On the one hand if I have
<script> var s = 'Hello </script>'; console.log(s); </script>
the browser will terminate the
<script> block early and basically I get the page screwed up.
On the other hand, the value of the string may come from a user (say, via a previously submitted form, and now the string ends up being inserted into a
<script> block as a literal), so you can expect anything in that string, including maliciously formed tags. Now, if I escape the string literal with htmlentities() when generating the page, the value of s will contain the escaped entities literally, i.e. s will output
which is not desired behavior in this case.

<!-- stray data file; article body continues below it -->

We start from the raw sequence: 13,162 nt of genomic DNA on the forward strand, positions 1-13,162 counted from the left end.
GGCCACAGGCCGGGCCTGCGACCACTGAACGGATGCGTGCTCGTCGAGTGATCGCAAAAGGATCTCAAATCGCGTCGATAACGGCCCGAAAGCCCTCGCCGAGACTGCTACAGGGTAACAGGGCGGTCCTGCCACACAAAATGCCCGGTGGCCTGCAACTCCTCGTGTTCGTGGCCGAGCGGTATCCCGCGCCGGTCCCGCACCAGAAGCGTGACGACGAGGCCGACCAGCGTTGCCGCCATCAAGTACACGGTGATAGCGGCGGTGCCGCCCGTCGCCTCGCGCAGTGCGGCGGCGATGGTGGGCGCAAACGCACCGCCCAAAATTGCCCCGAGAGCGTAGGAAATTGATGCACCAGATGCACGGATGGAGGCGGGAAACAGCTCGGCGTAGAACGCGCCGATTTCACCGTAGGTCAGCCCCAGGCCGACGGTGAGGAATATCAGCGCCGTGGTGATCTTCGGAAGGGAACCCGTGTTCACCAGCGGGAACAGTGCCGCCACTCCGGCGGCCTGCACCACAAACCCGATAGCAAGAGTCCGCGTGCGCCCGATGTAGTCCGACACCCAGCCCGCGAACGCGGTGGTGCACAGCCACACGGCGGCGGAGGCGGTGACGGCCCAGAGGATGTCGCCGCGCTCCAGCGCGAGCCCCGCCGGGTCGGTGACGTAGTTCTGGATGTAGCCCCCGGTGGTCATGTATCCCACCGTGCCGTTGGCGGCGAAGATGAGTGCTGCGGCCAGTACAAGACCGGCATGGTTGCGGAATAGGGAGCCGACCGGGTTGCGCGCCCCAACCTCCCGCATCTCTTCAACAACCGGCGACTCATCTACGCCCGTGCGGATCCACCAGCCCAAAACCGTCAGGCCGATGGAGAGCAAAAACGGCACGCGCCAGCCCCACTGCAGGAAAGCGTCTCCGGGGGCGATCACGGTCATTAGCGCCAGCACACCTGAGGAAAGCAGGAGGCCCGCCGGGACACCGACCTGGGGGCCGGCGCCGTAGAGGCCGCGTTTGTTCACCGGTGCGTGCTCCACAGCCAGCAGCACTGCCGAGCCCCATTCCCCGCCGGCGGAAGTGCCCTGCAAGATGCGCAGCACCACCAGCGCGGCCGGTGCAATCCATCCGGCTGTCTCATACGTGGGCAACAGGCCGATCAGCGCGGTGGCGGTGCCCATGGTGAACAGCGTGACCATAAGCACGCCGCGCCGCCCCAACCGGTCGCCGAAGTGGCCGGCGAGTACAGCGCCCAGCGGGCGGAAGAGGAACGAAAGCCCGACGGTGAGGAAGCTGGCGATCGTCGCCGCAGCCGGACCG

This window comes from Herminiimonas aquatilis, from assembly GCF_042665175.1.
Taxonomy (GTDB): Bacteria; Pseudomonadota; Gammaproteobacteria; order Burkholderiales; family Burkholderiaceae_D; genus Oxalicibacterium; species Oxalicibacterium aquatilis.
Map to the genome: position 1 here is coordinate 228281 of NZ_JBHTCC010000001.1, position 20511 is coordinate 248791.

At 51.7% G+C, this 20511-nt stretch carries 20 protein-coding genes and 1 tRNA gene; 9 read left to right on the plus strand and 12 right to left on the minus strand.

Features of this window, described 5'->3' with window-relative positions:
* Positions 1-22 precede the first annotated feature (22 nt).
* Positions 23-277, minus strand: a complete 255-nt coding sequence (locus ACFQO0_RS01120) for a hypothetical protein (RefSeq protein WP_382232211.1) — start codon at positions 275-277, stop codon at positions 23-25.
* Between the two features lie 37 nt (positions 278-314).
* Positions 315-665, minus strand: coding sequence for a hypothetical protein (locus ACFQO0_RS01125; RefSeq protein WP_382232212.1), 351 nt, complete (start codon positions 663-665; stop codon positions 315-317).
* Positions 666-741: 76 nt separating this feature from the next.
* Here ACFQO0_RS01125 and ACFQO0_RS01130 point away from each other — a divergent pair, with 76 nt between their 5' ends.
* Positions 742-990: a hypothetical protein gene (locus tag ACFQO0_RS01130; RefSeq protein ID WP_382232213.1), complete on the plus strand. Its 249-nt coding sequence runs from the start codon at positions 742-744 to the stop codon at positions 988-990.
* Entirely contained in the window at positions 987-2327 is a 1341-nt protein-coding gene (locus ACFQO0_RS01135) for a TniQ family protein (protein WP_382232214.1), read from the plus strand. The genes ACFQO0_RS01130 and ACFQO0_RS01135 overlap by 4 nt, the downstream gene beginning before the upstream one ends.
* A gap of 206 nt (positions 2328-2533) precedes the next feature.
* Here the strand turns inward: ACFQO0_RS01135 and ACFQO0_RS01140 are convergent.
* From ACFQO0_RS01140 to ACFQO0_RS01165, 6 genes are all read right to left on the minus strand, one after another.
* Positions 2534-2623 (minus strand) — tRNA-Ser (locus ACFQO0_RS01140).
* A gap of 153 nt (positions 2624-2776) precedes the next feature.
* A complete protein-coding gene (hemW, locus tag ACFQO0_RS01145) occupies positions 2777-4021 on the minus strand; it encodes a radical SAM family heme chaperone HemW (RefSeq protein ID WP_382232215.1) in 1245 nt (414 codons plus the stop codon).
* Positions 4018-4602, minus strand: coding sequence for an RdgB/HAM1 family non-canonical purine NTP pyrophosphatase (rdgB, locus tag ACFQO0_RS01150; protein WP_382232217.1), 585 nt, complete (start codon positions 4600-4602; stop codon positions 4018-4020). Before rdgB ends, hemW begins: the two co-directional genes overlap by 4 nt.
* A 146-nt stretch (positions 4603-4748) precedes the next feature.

One way of properly escaping JS strings within a
<script> block is escaping the slash if it follows the left angle bracket, or just always escaping the slash, i.e.
var s = 'Hello <\/script>';
This seems to be working fine.
Then comes the question of JS code within HTML event handlers, which can be easily broken too, e.g.
<div onClick="alert('Hello ">')"></div>
looks valid at first but breaks in most (or all?) browsers. This, obviously requires the full HTML entity encoding.
My question is: what is the best/standard practice for properly covering all the situations above - i.e. JS within a script block, JS within event handlers - if your JS code can partly be generated on the server side and can potentially contain malicious data?